Home health outpatient therapy often conflicts with outpatient therapy financially, leaving providers to wonder how to figure out if a patient is in a home health plan of care. There is a misperception on the rules of home health therapy and how it affects traditional outpatient therapy. Let’s take a look at the different aspects of home health:
- Home health provided under a home health plan of care and paid for by Medicare Part A
- Home health provided under a home health plan of care and paid for by Medicare Part B
- Home “outpatient therapy” paid for by Medicare Part B, provided by a home health agency or a private practice
Outpatient therapy clinics want to know if a patient is receiving home health therapy, more accurately put – is the beneficiary under a home health plan of care? A patient may be referred to outpatient therapy, arrive at your clinic with a script for outpatient therapy and tell the admissions person that they are not receiving home health. If a patient is under a home heath plan of care, outpatient therapy claims will be rejected for that time period. How does this conflict happen? Most often a patient is asked about home health physical therapy. The patient will indicate they are not receiving physical therapy at home, and may also indicate if they had been recently discharged from physical therapy. If the home health agency is still providing nursing services, then all eligible services must be provided through the home health agency. Or alternatively all home health services have been completed but the home health agency has not sent a discharge notification to Medicare.
A home health plan of care can be indicated by #1 or #2 above. In order to qualify for home health provided under Part A, the beneficiary must have had a recent 3 day hospitalization (inpatient, not observation), have Part A benefits, and have been discharged within 14 days from either the hospital or a skilled nursing facility in which the “individual was provided post-hospital extended care services.” If the first home health visit is within 14 days of discharge, then financing is under the Part A benefit. Once the Part A visits (100) are exhausted, medically necessary home health (under a home health plan of care) can continue under Part B. Read up on home health coverage in the Medicare Benefits Policy Manual Chapter 7.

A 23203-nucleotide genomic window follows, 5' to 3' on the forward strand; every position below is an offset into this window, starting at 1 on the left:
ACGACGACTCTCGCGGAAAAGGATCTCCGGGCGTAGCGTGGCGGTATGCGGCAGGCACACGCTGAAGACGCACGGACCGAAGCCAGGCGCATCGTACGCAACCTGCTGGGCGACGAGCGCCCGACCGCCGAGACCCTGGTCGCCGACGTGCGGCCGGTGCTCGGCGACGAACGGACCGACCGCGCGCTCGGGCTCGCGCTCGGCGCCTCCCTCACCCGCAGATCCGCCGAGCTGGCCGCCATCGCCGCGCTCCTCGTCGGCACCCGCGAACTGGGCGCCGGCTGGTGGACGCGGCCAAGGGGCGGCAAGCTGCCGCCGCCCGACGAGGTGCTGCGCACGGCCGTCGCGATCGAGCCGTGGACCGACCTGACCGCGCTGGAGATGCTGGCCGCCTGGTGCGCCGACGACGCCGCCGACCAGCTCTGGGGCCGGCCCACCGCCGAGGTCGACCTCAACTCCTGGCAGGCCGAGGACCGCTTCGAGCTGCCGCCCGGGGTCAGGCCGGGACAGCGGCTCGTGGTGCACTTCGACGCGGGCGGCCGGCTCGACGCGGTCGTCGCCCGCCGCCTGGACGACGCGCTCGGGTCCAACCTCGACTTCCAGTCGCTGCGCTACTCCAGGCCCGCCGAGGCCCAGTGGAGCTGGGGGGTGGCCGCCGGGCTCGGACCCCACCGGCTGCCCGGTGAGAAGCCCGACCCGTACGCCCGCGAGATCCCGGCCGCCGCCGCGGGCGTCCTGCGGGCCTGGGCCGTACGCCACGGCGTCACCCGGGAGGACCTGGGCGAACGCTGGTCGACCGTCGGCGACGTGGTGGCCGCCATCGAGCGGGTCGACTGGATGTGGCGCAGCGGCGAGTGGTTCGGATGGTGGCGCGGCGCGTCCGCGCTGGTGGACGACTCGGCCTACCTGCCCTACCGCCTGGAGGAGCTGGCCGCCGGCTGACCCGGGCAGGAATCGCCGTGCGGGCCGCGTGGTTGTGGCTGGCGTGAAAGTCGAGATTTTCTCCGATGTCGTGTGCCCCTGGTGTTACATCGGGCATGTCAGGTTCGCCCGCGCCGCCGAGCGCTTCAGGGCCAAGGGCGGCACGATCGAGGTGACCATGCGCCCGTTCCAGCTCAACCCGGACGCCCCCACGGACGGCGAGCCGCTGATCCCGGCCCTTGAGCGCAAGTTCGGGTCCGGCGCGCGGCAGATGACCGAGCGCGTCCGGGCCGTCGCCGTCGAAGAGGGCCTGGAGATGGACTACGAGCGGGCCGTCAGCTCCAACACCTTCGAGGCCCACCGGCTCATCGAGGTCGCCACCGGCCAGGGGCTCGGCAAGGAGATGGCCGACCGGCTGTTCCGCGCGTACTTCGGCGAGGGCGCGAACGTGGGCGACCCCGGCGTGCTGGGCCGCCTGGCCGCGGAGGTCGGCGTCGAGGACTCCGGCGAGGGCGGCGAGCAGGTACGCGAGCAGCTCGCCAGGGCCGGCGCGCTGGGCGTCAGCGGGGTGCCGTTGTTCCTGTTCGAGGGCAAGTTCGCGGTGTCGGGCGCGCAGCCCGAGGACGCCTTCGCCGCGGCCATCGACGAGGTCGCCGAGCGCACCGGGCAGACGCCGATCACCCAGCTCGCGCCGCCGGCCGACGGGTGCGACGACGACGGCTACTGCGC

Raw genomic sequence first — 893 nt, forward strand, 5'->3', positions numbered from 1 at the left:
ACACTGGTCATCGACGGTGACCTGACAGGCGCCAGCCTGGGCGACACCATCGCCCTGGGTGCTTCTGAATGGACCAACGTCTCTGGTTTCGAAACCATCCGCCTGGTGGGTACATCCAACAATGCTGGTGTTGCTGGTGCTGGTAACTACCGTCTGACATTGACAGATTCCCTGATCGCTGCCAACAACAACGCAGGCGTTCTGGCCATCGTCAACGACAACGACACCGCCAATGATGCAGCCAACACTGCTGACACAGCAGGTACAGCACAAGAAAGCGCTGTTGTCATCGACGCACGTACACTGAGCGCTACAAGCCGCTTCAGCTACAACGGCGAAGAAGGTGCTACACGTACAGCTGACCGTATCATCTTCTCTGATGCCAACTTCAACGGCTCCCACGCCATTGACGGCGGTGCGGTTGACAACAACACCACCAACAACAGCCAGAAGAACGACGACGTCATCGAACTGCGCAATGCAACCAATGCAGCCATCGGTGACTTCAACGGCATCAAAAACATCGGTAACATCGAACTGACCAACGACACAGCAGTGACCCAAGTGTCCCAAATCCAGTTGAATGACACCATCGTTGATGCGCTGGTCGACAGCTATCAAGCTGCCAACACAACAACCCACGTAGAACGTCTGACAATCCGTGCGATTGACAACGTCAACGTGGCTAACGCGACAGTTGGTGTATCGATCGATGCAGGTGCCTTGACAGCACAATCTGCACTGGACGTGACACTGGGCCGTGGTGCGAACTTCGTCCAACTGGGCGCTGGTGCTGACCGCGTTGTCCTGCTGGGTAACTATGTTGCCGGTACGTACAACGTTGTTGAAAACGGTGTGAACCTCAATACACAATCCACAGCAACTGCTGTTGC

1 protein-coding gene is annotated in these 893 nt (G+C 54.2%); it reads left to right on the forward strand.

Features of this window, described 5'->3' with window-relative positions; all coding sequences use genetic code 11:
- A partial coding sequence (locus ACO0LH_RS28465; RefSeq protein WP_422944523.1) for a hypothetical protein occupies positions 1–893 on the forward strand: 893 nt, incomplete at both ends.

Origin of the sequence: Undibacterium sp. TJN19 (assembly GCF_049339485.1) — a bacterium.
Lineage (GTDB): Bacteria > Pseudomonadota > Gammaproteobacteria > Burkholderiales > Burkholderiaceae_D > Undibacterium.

What is Home Health Outpatient Therapy
A new trend in home health outpatient therapy is burgeoning. This is outpatient therapy where the therapist provides therapy in the beneficiary’s home. Home health outpatient therapy refers to a home health agency providing outpatient therapy, billed to Part B, in the beneficiary’s home. This therapy is not under a home health plan of care, but rather an outpatient therapy plan of care. Reimbursement is per the Medicare Physician Fee Schedule, and no more reimbursement is given than that to the neighboring therapy clinic. There is no adjustment, or charging for transportation to and from the home. The trend is to provide therapy services in homes in geographically tight senior communities, independent living apartments and assisted living facilities. Traditional outpatient clinics are expressing an interest in providing therapy in the home, but as outpatient therapy, not as a home health agency or under the home health benefit. We will have more information on this in a future post, but a brief discussion here was needed to contrast outpatient therapy in the home with home health therapy.
Are you getting a better understanding of the variances in the term “home health outpatient therapy” ? Does this clear things up when you are looking at outpatient admission? Or how about the curiosity you’ve had about providing traditional outpatient therapy in a patient’s home or residence? How is your clinic verifying if the patient is currently under a home health plan of care that will preclude you getting outpatient therapy reimbursement?
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